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Public Statements

Executive Session

Floor Speech

Location: Washington, DC

Mr. President, this is a sad day for the Senate. What does it say about this body that after having seen so many brave survivors of sexual assault in the military walk through the halls of this Congress for over a year now, we can't even give them the decency of a debate on the reform they so deeply believe in--a reform they believe in so deeply that they have selflessly retold their stories, reliving some of the worst moments of their lives, all so, hopefully, someone else doesn't have to suffer what they did. They may not wear the uniform anymore, but no one can tell me they aren't still serving their country through their sacrifice. Yet we can't even agree to vote for moving forward to debate the issue? They deserve a vote. The men and women who serve in our Armed Forces deserve a vote.

Anyone who has been listening has heard over and over from survivors of sexual assaults in the military how the deck has been stacked against them. For two full decades the Defense Department has been unable to uphold its continued failed promises of zero tolerance for sexual assault. But when the Senate can't even agree to debate the one reform that survivors have consistently said is needed to solve this crisis, we are telling those victims the deck is stacked against them right here in the Senate as well.

Last month this Congress rushed with great speed to remove a reduction in military pensions not slated to begin until 2015--a fix I fully supported. Legislative action was swift, and it was just. But I ask: Where is the same urgency to help stem the crisis of military sexual assault--an epidemic that is happening today? How is it we can't wait another week to stop a COLA reduction in pensions, but a reform that will lead to more rapists and predators behind bars waits indefinitely. We have been waiting for 20 years now--all the way back to 1992, when Secretary of Defense Dick Cheney stated zero tolerance in the wake of Tailhook.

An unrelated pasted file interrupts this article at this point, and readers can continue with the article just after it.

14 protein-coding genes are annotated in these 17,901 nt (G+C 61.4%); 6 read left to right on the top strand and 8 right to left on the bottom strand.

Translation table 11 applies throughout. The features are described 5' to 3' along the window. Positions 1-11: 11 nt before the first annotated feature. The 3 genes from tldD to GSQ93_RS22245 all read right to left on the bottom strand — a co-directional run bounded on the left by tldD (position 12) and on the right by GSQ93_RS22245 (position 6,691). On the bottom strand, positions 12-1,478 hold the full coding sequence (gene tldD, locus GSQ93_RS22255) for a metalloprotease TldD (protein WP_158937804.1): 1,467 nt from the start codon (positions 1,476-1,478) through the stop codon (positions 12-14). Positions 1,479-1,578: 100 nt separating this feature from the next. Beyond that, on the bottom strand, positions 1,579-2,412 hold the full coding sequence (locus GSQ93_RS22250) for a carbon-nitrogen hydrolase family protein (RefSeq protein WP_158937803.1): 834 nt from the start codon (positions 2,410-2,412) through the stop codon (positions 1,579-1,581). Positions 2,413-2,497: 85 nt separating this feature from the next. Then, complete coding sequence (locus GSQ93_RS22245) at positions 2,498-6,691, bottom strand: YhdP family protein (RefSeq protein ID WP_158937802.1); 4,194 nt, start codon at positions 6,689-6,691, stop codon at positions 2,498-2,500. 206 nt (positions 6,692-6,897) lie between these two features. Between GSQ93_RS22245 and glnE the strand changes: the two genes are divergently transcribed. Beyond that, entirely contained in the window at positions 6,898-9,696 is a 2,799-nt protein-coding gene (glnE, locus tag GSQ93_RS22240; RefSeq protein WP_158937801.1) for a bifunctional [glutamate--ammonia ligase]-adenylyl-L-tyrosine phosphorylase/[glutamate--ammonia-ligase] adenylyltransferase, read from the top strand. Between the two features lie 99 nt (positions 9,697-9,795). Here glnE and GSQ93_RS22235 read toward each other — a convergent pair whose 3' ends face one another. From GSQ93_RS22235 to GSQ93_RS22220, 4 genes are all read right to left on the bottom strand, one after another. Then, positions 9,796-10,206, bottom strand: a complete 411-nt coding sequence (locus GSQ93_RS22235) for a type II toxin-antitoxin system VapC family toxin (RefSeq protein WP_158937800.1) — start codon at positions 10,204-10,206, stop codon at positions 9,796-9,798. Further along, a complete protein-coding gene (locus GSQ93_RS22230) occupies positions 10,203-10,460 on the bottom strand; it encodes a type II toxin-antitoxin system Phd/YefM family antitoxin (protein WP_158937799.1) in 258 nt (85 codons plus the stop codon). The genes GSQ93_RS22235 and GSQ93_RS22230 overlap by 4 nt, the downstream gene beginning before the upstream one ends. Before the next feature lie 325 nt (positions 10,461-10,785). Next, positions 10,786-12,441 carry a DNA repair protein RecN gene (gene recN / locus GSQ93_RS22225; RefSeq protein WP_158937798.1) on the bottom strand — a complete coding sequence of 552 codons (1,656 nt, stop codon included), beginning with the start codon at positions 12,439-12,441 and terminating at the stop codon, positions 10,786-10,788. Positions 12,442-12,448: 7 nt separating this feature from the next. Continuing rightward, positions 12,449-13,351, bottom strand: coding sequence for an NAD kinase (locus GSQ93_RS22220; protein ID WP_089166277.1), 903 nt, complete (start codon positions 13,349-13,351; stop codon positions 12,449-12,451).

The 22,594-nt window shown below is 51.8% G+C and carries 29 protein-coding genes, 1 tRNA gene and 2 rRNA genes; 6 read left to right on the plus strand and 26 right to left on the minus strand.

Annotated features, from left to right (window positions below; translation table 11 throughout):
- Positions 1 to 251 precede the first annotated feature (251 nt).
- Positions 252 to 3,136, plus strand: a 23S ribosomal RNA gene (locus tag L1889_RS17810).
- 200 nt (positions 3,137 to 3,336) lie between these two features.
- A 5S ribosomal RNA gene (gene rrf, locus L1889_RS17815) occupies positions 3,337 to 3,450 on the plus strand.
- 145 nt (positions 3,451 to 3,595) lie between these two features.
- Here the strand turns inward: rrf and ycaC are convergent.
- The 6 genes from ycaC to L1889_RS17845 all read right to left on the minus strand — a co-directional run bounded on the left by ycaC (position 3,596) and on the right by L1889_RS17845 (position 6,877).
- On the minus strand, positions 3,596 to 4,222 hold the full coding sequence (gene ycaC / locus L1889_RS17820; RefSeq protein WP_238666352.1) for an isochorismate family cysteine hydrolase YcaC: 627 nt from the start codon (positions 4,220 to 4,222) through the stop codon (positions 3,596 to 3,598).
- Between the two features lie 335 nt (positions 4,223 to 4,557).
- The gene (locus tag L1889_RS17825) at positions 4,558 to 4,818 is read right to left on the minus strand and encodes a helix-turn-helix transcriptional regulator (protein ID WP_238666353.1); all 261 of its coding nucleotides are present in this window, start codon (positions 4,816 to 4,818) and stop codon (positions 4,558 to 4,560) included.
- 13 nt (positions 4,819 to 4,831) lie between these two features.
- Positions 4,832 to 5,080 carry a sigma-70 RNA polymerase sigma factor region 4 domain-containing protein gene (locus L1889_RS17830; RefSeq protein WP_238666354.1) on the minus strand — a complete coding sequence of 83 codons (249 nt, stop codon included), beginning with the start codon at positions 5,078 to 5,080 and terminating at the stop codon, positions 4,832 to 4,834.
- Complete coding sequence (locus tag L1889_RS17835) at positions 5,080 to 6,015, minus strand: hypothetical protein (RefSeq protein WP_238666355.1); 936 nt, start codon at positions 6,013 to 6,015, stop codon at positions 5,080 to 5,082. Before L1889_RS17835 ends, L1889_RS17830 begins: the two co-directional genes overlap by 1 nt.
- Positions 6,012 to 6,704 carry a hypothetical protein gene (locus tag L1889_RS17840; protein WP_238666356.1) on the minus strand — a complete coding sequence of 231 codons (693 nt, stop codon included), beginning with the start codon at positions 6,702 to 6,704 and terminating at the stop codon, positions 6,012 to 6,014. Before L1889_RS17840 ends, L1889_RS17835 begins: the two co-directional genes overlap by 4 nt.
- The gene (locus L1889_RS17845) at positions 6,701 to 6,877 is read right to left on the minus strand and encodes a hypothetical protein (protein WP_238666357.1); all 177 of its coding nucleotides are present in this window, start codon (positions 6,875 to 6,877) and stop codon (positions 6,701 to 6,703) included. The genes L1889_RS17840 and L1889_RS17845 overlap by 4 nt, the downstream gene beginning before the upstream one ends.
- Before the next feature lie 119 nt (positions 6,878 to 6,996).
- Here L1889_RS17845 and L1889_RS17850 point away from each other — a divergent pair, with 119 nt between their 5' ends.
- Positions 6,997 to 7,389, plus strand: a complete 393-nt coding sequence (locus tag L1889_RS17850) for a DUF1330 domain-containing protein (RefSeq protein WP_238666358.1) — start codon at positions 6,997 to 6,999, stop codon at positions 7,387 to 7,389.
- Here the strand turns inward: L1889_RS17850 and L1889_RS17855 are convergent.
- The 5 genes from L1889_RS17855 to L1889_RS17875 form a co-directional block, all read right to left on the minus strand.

As many of my colleagues likely saw, the Associated Press revealed new evidence last month that took years of freedom of information requests to obtain. After reviewing the documents from Okinawa, Japan, the AP described the handling of cases as ``chaotic,'' where commanders overruled recommendations to prosecute or dropped charges altogether.

Among the AP's findings: ``Victims increasingly declined to cooperate with investigators or recanted--a sign they may have been losing confidence in the system.''

If that sounds familiar, it is because that is a fact that today's military leaders openly admit themselves. As Commandant of the Marine Corps James Amos put it:

Why wouldn't female victims come forward. Because they don't trust us. They don't trust the chain of command. They don't trust the leadership.

That is what we have a chance to fix right here today, but we are letting it pass us by because some here believe it is not even worthy of debate.

This was never about being a Democratic idea or a Republican idea. It is just about doing what is right. People of good faith from both sides of the aisle, from both parties, can unite to deliver an independent, objective, and nonbiased military justice system that is worthy of the sacrifice the men and women in uniform make every day. It has taken us a long time to get to this point--too long, in fact. Every day we wait is another day the deck remains stacked against sexual assault victims in our military--another day when, statistically, it is estimated that over 70 incidents of unwanted sexual contact occur, and nearly nine out of 10 go unreported.

Nowhere else in America would we allow a boss to decide if an employee was sexually assaulted, except in the U.S. military.

The men and women of our military deserve to have unbiased, trained military prosecutors reviewing their cases and making the ultimate decision about whether to go to trial solely on the merits of the evidence. They deserve a fair shot at justice today, not after another year of a system that is broken under any metric. They deserve a vote that a bipartisan majority of the Senate supports, and they deserve that vote now.

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